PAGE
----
A developing technology (for me at least), I’m currently quite excited about is laser vibrometry. Some instruments are field portable and can measure insanely small displacements creating a non-contact method of monitoring resonance properties of a rock or rock mass. The method is exciting because our current techniques require in-situ sensor placement, which limits what and where we can measure, whereas this remote non-contact method would allow resonance measurements over a broad variety of features that are not otherwise accessible.
What's your favorite disaster film?
Tremors!? Not really a disaster film but it does feature a wise and resourceful geophysicist. And while A View to a Kill probably tops no one’s list of best Bond films, I do appreciate the geology themed supervillain plot.
What are some of the monitoring practices for large projects, such as the Bingham Canyon Mine? Also, is it likely that the mine will experience another large landslide again in the near future?
Large open-pit mines like Bingham Canyon regularly experience landslides, so monitoring plays a key role in risk mitigation and ensuring uninterrupted operation. [Note that I have no affiliation with the mine so I don’t know any particular inside information]. After the Bingham slides, the mine released a pamphlet touting their monitoring methods – of these I’ll point out two:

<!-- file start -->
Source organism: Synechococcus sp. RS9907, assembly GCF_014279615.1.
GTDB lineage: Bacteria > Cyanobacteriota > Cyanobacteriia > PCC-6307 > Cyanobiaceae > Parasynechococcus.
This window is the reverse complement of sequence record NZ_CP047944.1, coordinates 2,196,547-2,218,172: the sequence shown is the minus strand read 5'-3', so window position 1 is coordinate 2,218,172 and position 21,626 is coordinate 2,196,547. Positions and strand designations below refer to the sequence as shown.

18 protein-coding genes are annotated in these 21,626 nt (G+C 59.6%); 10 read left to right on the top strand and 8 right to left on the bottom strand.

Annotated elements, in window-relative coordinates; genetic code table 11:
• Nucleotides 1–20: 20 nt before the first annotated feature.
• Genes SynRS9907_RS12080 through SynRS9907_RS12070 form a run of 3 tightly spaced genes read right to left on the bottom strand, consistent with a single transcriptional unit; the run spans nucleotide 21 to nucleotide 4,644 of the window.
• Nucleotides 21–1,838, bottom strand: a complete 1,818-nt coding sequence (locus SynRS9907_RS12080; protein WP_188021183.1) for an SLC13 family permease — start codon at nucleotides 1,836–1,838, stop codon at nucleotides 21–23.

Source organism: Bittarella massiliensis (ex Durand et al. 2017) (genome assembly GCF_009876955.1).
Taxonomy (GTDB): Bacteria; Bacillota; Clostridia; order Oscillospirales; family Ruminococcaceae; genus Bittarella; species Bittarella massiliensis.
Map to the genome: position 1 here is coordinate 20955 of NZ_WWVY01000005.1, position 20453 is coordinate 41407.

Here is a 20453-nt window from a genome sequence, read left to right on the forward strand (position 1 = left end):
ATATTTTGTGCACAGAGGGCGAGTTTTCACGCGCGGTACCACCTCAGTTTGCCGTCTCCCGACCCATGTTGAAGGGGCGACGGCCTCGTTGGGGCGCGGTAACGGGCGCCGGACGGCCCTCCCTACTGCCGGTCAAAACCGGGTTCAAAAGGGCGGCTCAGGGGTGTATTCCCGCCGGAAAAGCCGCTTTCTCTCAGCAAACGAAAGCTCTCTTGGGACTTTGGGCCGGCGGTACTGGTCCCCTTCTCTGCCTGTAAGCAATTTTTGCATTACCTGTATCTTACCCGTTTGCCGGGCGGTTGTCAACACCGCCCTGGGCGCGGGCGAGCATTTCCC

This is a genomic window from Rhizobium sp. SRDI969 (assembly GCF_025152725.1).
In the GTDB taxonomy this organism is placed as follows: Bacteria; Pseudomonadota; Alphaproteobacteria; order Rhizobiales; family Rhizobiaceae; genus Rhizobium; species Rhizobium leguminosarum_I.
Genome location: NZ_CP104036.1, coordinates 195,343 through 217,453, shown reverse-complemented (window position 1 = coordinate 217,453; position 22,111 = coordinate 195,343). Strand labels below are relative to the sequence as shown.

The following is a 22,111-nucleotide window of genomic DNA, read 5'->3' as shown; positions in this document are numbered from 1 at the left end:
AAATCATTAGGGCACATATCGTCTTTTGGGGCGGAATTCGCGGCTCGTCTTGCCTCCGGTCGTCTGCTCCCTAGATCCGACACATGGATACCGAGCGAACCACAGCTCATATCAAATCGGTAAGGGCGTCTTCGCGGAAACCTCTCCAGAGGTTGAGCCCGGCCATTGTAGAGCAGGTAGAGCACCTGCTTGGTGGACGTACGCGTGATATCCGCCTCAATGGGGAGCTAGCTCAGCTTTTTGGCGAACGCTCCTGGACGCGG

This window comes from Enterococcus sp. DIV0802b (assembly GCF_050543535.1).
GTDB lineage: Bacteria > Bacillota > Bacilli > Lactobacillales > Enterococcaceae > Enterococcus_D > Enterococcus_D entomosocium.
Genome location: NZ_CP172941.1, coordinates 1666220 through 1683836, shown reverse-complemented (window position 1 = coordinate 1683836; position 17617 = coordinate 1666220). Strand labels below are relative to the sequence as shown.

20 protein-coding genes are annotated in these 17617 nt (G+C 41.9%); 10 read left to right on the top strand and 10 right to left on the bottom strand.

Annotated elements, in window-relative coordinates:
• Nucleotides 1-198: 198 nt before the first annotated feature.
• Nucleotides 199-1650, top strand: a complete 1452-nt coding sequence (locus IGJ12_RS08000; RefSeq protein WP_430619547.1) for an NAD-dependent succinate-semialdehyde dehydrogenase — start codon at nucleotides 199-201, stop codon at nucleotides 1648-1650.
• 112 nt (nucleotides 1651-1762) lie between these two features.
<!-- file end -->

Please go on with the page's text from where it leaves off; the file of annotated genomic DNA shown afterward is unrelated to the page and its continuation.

Ground based radar – phenomenal accuracy and spatial coverage, especially in an open pit mine lacking vegetation. The Bingham mine operates several of these continuously and they were invaluable in predicting the size and timing of the big 2013 rock avalanches. The main issue preventing broader application outside mining is cost… the units are still several hundred thousand dollars a piece (last I checked). And rigorous data processing remains challenging unless you purchase expensive proprietary software.
Observers – often overlooked, relatively simple and cost effective … employees in landslide prone work sites can be trained to spot signs of instability – e.g. ground cracks or rockfall activity, and report these through a centralized system and database. The Bingham Canyon mine wisely trains their employees on how to spot and report potential signs of slope instability. Nothing special here, required is a reporting scheme and dedication by employees and managers to keep the information flowing. While such data sets certainly have their bias, I'll point out that techniques aimed at automated data collection (e.g. local seismic networks) remain challenging to create, manage and interpret.